US ATTORNEY General Jeff Sessions was expected to talk to police officials in Sacramento, California, today as the federal government sues the state for enacting laws that protect people living in the country illegally.
It is the most severe act yet in the Trump administration’s bid to force so-called sanctuary cities and states to co-operate with immigration authorities.
The US Justice Department is challenging three California laws that, among other things, bar police from asking people about their citizenship status or participating in federal immigration enforcement activities.
The lawsuit filed in federal court in Sacramento says the laws are unconstitutional and have kept federal agents from doing their jobs.
“The Department of Justice and the Trump administration are going to fight these unjust, unfair and unconstitutional policies that have been imposed on you,” Mr Sessions is due to tell police chiefs. “I believe that we are going to win.”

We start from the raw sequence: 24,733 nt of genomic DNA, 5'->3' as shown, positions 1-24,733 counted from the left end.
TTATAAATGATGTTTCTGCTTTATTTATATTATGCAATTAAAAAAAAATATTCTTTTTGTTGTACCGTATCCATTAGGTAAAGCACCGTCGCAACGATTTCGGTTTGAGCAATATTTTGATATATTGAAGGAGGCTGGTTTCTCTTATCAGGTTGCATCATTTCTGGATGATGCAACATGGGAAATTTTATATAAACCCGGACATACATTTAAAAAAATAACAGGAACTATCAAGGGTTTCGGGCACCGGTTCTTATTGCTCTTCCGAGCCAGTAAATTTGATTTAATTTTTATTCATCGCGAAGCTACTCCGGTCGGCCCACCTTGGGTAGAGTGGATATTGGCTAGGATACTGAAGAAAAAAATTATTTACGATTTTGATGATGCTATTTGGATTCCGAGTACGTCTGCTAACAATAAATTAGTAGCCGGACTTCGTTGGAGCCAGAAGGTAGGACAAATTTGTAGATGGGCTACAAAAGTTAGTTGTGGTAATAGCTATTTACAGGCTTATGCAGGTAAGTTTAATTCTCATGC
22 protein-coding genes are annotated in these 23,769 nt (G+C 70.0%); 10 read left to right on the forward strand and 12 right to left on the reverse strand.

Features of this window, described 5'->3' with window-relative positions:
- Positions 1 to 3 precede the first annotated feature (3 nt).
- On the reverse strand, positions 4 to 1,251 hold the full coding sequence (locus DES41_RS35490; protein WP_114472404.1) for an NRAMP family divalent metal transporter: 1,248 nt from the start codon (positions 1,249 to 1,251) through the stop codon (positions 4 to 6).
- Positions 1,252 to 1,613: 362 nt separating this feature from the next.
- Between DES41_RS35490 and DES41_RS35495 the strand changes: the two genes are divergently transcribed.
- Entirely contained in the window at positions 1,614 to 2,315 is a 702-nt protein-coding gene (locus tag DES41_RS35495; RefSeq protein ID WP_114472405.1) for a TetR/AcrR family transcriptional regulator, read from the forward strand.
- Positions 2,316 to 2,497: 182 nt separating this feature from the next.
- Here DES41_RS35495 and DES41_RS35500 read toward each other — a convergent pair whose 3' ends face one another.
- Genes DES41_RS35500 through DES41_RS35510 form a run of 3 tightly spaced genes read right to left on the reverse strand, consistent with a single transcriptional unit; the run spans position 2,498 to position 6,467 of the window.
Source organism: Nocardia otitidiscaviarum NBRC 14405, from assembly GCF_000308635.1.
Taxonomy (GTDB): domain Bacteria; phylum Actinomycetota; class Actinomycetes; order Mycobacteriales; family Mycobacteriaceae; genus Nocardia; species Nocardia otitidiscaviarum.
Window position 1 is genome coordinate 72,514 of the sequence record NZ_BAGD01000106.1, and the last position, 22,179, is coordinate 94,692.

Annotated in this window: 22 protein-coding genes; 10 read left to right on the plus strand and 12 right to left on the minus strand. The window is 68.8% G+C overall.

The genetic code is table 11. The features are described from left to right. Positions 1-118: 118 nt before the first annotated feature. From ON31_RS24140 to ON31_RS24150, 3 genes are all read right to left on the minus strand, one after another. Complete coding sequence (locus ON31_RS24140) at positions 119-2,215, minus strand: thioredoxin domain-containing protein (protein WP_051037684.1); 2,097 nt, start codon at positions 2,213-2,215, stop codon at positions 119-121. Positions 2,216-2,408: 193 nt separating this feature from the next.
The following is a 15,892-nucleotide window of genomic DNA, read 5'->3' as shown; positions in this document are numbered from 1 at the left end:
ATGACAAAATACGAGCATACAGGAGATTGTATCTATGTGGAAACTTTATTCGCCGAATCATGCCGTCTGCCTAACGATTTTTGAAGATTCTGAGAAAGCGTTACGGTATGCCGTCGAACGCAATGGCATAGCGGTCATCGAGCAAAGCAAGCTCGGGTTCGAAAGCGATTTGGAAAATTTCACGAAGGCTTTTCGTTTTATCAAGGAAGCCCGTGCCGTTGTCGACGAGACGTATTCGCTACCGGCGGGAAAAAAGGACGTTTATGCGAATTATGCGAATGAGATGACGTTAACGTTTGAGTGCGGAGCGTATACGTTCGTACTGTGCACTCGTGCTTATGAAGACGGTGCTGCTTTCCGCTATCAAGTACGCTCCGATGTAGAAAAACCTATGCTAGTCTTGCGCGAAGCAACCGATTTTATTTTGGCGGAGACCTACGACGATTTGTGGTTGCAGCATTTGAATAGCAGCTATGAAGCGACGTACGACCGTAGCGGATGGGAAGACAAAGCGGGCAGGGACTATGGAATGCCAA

California officials remained defiant, with Democratic Governor Jerry Brown mimicking President Donald Trump on Twitter as he criticised Mr Sessions for coming to Sacramento “to further divide and polarise America. Jeff, these political stunts may be the norm in Washington, but they don’t work here. SAD!!!”
State attorney general Xavier Becerra, an elected official, said the state is on firm legal footing. “Our track record so far when it comes to any dispute with the federal government has been pretty good,” he said.
US Immigration and Customs Enforcement has said it will increase its presence in California and Mr Sessions wants to cut off funding to jurisdictions that won’t co-operate.
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